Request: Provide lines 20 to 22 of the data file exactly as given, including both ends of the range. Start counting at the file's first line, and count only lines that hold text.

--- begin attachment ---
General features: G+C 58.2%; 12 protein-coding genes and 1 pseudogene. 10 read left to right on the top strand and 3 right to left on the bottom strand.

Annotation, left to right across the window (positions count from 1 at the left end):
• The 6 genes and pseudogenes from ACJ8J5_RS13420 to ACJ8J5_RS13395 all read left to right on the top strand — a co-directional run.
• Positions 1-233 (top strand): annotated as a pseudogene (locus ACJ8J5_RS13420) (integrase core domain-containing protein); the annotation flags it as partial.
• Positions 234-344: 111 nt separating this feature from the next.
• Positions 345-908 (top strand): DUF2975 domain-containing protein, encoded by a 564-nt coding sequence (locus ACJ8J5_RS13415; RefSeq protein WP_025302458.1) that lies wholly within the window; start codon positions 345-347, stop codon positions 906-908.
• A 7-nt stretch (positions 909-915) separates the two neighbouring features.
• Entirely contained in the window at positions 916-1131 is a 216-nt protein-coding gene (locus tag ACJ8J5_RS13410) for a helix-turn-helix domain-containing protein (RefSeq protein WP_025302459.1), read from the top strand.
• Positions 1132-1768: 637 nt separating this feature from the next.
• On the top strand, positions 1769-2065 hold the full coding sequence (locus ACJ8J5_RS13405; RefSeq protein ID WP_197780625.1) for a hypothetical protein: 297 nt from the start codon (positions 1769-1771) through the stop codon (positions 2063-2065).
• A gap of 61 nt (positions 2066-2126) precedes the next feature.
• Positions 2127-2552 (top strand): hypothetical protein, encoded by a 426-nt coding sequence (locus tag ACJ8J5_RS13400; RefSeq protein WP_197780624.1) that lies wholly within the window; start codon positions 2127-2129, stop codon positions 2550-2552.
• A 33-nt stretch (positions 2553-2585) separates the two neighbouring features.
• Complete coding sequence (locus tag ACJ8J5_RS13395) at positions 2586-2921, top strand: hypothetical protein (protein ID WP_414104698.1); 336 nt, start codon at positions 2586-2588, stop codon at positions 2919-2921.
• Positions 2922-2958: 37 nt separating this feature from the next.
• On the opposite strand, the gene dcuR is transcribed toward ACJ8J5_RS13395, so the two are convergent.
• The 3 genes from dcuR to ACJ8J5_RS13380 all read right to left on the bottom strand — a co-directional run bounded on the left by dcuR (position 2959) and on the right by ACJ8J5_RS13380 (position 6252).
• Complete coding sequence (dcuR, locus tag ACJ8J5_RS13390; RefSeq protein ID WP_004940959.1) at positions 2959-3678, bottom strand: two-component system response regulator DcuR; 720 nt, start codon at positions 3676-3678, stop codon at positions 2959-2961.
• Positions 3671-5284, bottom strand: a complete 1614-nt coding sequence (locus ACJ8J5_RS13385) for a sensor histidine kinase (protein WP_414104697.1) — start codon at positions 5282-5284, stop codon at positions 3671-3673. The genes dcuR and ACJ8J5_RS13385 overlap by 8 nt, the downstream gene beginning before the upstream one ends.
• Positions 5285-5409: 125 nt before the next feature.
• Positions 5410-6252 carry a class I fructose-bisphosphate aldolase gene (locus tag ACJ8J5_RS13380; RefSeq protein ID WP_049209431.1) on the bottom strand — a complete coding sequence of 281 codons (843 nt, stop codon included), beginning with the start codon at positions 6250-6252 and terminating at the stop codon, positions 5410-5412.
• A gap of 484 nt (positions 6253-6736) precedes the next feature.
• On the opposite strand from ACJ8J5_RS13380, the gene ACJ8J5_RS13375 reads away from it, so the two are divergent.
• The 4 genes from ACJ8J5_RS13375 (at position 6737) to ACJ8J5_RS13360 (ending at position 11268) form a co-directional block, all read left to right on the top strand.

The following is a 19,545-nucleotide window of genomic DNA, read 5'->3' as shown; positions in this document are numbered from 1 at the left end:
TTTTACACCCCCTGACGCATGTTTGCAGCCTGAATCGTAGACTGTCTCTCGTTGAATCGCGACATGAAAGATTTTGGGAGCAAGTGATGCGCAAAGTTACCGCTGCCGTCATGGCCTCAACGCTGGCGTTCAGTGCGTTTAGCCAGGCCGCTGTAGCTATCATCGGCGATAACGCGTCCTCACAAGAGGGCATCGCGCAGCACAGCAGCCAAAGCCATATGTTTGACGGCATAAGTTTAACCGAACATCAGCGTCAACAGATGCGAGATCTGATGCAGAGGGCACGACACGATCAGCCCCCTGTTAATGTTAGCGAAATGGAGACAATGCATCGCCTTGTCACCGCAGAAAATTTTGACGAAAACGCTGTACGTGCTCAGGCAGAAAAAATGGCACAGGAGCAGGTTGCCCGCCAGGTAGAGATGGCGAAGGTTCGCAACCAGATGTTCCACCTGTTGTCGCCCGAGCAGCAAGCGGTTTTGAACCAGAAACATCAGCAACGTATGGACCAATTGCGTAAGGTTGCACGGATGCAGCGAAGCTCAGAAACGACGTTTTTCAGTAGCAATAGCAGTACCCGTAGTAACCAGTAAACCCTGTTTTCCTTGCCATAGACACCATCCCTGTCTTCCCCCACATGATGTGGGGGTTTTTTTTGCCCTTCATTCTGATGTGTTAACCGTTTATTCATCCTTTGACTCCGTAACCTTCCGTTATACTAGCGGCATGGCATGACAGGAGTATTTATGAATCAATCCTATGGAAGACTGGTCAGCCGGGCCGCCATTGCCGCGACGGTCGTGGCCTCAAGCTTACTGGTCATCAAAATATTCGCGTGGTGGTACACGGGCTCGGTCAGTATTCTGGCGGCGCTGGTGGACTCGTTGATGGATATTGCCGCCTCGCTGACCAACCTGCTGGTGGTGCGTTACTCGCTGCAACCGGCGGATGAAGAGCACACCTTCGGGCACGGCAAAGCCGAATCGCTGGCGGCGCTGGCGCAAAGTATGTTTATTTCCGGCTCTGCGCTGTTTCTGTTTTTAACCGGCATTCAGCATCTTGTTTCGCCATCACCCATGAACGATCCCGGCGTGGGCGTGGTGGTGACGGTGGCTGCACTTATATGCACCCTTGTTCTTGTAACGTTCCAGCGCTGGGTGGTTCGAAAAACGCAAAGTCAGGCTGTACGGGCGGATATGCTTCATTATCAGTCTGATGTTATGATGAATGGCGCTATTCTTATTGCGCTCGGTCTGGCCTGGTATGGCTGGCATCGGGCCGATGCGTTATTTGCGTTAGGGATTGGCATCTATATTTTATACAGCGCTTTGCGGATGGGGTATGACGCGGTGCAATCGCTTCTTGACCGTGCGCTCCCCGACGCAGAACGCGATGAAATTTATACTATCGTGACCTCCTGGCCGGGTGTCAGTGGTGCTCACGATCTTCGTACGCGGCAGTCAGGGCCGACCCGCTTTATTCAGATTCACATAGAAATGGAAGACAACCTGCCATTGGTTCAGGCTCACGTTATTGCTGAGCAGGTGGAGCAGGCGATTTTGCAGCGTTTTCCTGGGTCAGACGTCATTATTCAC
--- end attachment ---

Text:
• Positions 5285-5409: 125 nt before the next feature.
• Positions 5410-6252 carry a class I fructose-bisphosphate aldolase gene (locus tag ACJ8J5_RS13380; RefSeq protein ID WP_049209431.1) on the bottom strand — a complete coding sequence of 281 codons (843 nt, stop codon included), beginning with the start codon at positions 6250-6252 and terminating at the stop codon, positions 5410-5412.
• A gap of 484 nt (positions 6253-6736) precedes the next feature.